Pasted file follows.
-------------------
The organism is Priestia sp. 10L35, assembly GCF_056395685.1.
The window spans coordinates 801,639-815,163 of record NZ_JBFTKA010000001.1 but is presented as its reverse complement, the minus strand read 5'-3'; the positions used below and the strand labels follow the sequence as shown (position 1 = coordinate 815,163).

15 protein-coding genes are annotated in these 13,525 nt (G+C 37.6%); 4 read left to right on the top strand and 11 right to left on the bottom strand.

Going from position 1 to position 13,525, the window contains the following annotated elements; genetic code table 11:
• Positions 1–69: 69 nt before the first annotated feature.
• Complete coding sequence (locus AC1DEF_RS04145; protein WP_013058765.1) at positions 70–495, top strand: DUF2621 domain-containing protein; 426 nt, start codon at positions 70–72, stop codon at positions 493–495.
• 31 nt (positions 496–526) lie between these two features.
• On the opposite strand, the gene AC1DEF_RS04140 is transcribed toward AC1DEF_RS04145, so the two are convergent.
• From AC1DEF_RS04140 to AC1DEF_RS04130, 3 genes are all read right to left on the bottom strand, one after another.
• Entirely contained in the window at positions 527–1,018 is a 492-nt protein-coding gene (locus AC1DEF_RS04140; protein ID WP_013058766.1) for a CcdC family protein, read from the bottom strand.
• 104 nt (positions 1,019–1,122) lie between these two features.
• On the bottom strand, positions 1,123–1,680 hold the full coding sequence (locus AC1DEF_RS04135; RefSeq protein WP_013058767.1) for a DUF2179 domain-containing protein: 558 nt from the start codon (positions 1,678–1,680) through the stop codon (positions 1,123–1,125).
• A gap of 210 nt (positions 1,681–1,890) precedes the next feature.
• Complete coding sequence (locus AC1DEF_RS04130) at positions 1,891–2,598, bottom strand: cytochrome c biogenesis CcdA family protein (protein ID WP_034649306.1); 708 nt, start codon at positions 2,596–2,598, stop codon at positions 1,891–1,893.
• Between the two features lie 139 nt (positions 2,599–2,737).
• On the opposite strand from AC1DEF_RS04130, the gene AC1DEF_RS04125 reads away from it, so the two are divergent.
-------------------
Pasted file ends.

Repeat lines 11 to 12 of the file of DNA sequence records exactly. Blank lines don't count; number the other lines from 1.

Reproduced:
• 104 nt (positions 1,019–1,122) lie between these two features.
• On the bottom strand, positions 1,123–1,680 hold the full coding sequence (locus AC1DEF_RS04135; RefSeq protein WP_013058767.1) for a DUF2179 domain-containing protein: 558 nt from the start codon (positions 1,678–1,680) through the stop codon (positions 1,123–1,125).